The New International Encyclopædia/India Ink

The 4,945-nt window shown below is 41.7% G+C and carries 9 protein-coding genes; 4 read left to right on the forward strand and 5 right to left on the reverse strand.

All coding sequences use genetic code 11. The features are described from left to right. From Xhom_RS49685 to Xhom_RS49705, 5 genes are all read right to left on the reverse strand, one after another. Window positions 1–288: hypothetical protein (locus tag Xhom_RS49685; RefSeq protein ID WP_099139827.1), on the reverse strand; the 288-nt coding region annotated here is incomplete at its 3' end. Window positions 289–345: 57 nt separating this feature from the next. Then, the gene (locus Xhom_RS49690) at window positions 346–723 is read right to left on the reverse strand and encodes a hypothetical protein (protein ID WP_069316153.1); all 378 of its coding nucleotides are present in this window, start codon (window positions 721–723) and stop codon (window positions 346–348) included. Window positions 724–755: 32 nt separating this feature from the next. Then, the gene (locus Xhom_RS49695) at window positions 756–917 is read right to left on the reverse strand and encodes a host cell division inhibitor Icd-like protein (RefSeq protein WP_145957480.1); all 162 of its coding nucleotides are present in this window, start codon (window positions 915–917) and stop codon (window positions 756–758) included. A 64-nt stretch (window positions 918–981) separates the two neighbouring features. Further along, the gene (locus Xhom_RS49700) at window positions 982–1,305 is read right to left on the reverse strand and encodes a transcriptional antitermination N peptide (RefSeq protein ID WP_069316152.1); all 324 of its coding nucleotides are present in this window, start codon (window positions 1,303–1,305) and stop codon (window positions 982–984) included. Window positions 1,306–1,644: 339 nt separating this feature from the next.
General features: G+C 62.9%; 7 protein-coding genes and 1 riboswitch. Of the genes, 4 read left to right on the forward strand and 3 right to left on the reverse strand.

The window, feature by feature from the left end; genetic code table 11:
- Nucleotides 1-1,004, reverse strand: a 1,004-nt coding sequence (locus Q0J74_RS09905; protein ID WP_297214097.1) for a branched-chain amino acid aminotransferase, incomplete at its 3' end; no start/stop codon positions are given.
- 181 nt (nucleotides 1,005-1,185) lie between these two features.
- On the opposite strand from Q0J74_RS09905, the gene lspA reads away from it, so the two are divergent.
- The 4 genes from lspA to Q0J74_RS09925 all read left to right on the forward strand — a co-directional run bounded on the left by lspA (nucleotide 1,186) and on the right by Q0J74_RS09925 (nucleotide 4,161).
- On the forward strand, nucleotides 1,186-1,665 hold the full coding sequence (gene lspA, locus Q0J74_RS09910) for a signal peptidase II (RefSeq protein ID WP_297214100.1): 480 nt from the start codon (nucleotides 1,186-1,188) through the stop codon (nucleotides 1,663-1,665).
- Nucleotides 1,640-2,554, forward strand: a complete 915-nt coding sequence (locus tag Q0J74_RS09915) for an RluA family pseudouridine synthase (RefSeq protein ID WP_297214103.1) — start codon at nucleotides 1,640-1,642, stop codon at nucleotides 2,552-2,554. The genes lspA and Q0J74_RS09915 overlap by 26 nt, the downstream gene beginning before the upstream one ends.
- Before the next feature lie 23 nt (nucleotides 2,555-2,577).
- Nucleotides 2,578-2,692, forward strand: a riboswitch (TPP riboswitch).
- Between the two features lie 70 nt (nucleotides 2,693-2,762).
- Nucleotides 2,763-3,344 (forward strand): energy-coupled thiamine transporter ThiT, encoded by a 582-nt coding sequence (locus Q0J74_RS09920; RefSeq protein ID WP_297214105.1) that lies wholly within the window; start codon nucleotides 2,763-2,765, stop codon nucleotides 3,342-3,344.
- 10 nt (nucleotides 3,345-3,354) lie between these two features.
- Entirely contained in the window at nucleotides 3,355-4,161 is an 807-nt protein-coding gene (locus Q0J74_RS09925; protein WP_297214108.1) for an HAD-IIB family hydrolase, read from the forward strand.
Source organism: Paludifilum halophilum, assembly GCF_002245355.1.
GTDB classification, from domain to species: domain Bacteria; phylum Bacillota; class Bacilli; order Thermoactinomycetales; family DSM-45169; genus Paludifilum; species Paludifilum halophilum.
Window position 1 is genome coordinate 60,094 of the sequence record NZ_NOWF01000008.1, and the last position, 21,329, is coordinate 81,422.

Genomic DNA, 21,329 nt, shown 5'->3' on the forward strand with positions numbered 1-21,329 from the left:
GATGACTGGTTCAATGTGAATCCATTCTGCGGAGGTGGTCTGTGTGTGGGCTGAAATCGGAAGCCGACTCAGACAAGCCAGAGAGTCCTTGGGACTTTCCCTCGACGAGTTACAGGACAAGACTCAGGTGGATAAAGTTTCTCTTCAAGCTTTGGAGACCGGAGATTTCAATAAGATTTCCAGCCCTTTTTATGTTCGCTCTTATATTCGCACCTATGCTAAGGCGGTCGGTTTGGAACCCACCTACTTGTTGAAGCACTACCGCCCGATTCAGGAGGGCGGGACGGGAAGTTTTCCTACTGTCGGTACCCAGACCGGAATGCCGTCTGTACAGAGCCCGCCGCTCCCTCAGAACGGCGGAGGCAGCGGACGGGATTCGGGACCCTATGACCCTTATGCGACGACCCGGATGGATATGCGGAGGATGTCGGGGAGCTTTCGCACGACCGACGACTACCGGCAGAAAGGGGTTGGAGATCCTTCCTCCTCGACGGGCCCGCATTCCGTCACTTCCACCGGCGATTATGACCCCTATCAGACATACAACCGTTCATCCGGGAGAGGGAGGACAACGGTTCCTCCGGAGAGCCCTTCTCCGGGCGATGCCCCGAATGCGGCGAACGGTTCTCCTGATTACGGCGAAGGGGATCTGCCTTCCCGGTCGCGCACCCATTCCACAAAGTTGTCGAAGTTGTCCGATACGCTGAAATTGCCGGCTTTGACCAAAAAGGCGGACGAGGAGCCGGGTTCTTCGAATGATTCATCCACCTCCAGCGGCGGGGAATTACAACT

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INDIA INK. A black pigment, formed by mixing lampblack and gum into a paste and then pressing it into molds where it dries into sticks of various shapes. It was originally made in China and Japan, and the best grades are still produced in those countries, the common lampblack of Occidental countries being too coarse for many purposes. It is said that the Chinese collect the lampblack used in its manufacture from the oil of sesame. In China India ink is applied with a brush, both for writing and painting. In Europe and America it is chiefly used for black-and-white drawings, it being possible to regulate the depth of the shade by the amount of water used in mixing the ink. India ink is the only true black ink produced, all other grades having a tinge of some other hue.